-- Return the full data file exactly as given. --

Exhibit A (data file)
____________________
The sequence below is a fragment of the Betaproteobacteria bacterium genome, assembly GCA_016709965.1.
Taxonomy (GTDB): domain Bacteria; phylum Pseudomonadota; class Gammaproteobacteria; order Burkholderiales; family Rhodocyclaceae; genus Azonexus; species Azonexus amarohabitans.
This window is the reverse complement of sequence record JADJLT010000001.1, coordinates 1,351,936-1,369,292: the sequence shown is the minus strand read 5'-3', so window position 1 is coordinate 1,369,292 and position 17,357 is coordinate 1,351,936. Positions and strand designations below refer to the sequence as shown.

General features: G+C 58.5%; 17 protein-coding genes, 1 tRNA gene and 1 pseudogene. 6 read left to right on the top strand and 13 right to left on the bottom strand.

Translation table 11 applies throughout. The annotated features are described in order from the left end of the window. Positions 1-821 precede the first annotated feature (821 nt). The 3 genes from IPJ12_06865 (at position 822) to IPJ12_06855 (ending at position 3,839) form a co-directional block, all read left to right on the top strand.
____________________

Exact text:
The sequence below is a fragment of the Betaproteobacteria bacterium genome, assembly GCA_016709965.1.
Taxonomy (GTDB): domain Bacteria; phylum Pseudomonadota; class Gammaproteobacteria; order Burkholderiales; family Rhodocyclaceae; genus Azonexus; species Azonexus amarohabitans.
This window is the reverse complement of sequence record JADJLT010000001.1, coordinates 1,351,936-1,369,292: the sequence shown is the minus strand read 5'-3', so window position 1 is coordinate 1,369,292 and position 17,357 is coordinate 1,351,936. Positions and strand designations below refer to the sequence as shown.

General features: G+C 58.5%; 17 protein-coding genes, 1 tRNA gene and 1 pseudogene. 6 read left to right on the top strand and 13 right to left on the bottom strand.

Translation table 11 applies throughout. The annotated features are described in order from the left end of the window. Positions 1-821 precede the first annotated feature (821 nt). The 3 genes from IPJ12_06865 (at position 822) to IPJ12_06855 (ending at position 3,839) form a co-directional block, all read left to right on the top strand.